Even though most First Choice shareholders favoured the offer over an agreed merger with Switzerland's Kuoni, the EU said the acquisition could stifle competition in the holidays market and lead to dearer holidays.
Airtours will free First Choice shareholders who gave their backing to the offer and allow the agreement to expire. While City regulations would usually ban Airtours from making a fresh offer for 12 months, it is seeking consent from the Takeover Panel to do so. The company also pledged to co-operate with the EU.
First Choice shares fell 12 per cent on the news, while Airtours was barely changed and Kuoni shares dropped 2.4 per cent on the Swiss stock market.
The climbdown by Airtours gave Kuoni a second bite of the cherry after the Swiss firm won approval from UK authorities to revive its offer. The two companies had agreed to a pounds 820m merger in March before Airtours came along with its higher bid.
First Choice said shareholders should approve that bid rather than wait for the outcome of the EU inquiry, which could take as long as four months.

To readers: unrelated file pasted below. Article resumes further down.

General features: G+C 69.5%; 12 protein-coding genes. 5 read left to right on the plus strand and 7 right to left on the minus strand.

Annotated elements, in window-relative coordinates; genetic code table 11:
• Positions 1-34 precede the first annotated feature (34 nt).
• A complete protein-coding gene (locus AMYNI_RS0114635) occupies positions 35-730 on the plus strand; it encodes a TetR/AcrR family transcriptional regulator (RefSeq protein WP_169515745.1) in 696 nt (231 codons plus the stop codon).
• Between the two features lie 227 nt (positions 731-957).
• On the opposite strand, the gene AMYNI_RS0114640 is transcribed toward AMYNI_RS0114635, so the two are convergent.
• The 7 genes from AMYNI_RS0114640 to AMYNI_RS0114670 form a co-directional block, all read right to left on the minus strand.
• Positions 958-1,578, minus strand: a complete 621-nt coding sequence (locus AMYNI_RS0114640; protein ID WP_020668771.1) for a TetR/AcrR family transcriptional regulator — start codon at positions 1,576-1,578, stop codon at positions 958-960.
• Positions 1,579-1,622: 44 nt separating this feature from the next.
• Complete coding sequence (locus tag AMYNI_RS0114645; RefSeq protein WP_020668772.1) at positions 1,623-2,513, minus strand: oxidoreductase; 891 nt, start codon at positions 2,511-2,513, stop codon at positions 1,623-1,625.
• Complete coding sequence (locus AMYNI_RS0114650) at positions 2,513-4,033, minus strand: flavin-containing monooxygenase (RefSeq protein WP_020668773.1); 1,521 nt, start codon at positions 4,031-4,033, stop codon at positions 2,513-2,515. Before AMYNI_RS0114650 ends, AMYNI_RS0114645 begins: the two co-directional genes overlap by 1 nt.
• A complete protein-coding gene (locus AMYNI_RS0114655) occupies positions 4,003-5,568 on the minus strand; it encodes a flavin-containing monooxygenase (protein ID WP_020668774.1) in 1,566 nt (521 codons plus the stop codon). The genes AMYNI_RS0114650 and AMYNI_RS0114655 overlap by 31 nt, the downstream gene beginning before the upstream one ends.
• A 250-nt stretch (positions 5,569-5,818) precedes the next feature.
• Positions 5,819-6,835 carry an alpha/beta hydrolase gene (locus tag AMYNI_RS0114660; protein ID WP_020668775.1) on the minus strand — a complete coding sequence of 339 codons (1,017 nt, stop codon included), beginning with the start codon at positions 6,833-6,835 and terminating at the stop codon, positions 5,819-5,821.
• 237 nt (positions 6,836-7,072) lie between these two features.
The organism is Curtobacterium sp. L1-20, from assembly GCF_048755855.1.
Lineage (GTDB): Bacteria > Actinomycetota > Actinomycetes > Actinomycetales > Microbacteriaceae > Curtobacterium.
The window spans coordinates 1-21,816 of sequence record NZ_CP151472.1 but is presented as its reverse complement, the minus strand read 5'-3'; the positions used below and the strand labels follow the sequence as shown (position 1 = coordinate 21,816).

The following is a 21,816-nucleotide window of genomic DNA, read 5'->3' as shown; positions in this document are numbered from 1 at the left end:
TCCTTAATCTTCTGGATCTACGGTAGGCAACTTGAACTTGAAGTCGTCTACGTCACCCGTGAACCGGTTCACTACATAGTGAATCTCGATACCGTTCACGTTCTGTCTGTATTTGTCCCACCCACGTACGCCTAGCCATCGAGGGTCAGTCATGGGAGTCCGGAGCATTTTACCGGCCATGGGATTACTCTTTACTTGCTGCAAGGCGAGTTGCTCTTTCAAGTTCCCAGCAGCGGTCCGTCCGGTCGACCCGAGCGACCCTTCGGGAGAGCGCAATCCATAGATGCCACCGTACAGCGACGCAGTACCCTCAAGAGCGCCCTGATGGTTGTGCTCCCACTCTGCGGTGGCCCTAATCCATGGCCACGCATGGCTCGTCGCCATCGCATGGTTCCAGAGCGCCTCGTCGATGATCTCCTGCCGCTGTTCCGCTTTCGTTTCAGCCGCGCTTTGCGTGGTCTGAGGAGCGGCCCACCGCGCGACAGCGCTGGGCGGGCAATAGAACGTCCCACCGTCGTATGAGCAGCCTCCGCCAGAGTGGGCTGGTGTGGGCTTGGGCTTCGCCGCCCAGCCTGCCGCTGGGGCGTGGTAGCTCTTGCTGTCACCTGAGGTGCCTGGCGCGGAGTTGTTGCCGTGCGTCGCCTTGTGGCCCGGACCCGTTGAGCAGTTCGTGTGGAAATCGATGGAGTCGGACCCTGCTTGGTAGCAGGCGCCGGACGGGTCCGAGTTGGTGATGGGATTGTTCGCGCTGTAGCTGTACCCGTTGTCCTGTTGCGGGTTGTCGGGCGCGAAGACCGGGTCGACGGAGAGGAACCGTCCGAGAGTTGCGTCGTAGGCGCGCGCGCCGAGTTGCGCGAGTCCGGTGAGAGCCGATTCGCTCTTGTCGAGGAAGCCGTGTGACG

Airtours also said its loss in the six months to 31 March widened to pounds 20.3m, or 4.3p a share, compared with pounds 17.5m last year. The firm's acquisitions of Direct Holidays, Bridge Travel Group, Cresta Holidays and Panorama Holidays, which all lose money in winter, hampered results. Overcapacity in Canada also meant that its North American loss widened.
The company will pay an interim dividend of 1.65p, up from 1.50p last year.
Airtours said winter 1999/2000 bookings in the UK are 4 per cent above last year. That's well below the increase of 28 per cent announced by First Choice last week.